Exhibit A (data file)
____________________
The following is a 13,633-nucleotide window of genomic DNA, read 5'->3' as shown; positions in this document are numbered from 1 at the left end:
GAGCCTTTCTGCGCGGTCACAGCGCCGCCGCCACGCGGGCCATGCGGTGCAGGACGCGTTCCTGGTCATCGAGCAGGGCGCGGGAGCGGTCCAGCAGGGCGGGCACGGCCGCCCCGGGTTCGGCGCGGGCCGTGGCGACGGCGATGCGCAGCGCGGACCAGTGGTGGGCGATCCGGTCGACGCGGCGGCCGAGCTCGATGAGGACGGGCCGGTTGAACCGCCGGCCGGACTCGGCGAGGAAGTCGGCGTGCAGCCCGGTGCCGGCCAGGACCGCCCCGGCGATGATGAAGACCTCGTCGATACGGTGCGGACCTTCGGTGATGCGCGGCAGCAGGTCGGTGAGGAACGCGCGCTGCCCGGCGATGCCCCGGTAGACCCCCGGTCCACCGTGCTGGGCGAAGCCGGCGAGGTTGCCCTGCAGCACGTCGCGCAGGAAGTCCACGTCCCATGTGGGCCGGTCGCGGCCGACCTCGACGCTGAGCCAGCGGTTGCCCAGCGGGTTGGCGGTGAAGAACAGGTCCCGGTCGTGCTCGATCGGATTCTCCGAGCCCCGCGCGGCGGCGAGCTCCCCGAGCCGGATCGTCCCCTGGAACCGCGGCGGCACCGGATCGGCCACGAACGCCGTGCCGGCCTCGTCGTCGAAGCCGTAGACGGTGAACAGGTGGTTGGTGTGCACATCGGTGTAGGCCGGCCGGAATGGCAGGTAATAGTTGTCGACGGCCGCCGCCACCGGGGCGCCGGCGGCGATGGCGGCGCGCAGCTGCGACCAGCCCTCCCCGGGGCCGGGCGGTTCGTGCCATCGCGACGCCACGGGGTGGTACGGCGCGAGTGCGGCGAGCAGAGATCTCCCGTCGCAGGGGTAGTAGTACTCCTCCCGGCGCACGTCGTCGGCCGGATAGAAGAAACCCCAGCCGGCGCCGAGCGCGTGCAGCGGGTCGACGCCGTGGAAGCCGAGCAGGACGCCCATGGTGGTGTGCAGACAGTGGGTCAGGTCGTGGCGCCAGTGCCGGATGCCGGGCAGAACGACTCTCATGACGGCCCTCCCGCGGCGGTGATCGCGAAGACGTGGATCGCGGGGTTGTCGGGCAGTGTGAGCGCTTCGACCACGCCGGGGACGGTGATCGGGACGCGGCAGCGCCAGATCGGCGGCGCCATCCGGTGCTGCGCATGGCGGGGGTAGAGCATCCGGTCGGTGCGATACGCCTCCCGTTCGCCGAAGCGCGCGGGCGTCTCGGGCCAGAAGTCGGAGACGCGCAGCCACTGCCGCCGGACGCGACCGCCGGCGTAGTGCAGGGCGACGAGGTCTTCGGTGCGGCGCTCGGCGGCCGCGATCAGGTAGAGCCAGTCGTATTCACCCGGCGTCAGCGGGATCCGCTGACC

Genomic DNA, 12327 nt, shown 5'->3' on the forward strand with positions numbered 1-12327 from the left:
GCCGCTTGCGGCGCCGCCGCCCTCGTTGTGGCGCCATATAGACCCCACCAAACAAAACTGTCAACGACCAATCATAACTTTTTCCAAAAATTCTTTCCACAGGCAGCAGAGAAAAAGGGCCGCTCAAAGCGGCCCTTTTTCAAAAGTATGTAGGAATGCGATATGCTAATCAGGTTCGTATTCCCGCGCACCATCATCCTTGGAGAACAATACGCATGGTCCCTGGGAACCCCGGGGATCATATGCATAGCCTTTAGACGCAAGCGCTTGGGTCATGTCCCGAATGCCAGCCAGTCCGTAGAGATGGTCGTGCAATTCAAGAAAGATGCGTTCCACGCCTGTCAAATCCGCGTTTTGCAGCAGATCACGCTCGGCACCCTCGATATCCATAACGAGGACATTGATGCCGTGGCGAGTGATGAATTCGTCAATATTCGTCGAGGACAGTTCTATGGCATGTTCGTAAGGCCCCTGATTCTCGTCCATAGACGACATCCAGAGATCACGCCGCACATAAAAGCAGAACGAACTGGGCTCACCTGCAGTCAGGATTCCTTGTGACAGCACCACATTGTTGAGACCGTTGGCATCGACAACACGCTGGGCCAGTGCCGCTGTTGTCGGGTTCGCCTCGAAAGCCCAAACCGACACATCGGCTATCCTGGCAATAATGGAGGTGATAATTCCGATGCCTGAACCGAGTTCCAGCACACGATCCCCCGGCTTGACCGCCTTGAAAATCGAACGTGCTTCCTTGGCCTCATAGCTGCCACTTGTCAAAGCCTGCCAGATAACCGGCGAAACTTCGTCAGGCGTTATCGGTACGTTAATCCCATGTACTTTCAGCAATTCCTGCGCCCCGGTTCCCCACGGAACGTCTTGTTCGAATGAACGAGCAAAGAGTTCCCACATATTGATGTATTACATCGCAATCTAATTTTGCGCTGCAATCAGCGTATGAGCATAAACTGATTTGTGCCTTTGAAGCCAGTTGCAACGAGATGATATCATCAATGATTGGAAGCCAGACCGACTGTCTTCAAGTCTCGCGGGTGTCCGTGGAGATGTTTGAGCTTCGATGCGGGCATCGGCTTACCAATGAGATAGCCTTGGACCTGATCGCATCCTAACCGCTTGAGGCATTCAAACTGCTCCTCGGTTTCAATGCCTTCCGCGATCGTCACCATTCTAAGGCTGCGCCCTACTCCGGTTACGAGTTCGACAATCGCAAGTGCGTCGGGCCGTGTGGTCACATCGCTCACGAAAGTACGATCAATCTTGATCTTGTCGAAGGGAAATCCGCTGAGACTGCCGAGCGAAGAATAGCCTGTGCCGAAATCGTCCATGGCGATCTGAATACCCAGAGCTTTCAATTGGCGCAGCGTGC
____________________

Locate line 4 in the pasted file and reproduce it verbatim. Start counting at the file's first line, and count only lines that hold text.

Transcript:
GCCGCTTGCGGCGCCGCCGCCCTCGTTGTGGCGCCATATAGACCCCACCAAACAAAACTGTCAACGACCAATCATAACTTTTTCCAAAAATTCTTTCCACAGGCAGCAGAGAAAAAGGGCCGCTCAAAGCGGCCCTTTTTCAAAAGTATGTAGGAATGCGATATGCTAATCAGGTTCGTATTCCCGCGCACCATCATCCTTGGAGAACAATACGCATGGTCCCTGGGAACCCCGGGGATCATATGCATAGCCTTTAGACGCAAGCGCTTGGGTCATGTCCCGAATGCCAGCCAGTCCGTAGAGATGGTCGTGCAATTCAAGAAAGATGCGTTCCACGCCTGTCAAATCCGCGTTTTGCAGCAGATCACGCTCGGCACCCTCGATATCCATAACGAGGACATTGATGCCGTGGCGAGTGATGAATTCGTCAATATTCGTCGAGGACAGTTCTATGGCATGTTCGTAAGGCCCCTGATTCTCGTCCATAGACGACATCCAGAGATCACGCCGCACATAAAAGCAGAACGAACTGGGCTCACCTGCAGTCAGGATTCCTTGTGACAGCACCACATTGTTGAGACCGTTGGCATCGACAACACGCTGGGCCAGTGCCGCTGTTGTCGGGTTCGCCTCGAAAGCCCAAACCGACACATCGGCTATCCTGGCAATAATGGAGGTGATAATTCCGATGCCTGAACCGAGTTCCAGCACACGATCCCCCGGCTTGACCGCCTTGAAAATCGAACGTGCTTCCTTGGCCTCATAGCTGCCACTTGTCAAAGCCTGCCAGATAACCGGCGAAACTTCGTCAGGCGTTATCGGTACGTTAATCCCATGTACTTTCAGCAATTCCTGCGCCCCGGTTCCCCACGGAACGTCTTGTTCGAATGAACGAGCAAAGAGTTCCCACATATTGATGTATTACATCGCAATCTAATTTTGCGCTGCAATCAGCGTATGAGCATAAACTGATTTGTGCCTTTGAAGCCAGTTGCAACGAGATGATATCATCAATGATTGGAAGCCAGACCGACTGTCTTCAAGTCTCGCGGGTGTCCGTGGAGATGTTTGAGCTTCGATGCGGGCATCGGCTTACCAATGAGATAGCCTTGGACCTGATCGCATCCTAACCGCTTGAGGCATTCAAACTGCTCCTCGGTTTCAATGCCTTCCGCGATCGTCACCATTCTAAGGCTGCGCCCTACTCCGGTTACGAGTTCGACAATCGCAAGTGCGTCGGGCCGTGTGGTCACATCGCTCACGAAAGTACGATCAATCTTGATCTTGTCGAAGGGAAATCCGCTGAGACTGCCGAGCGAAGAATAGCCTGTGCCGAAATCGTCCATGGCGATCTGAATACCCAGAGCTTTCAATTGGCGCAGCGTGC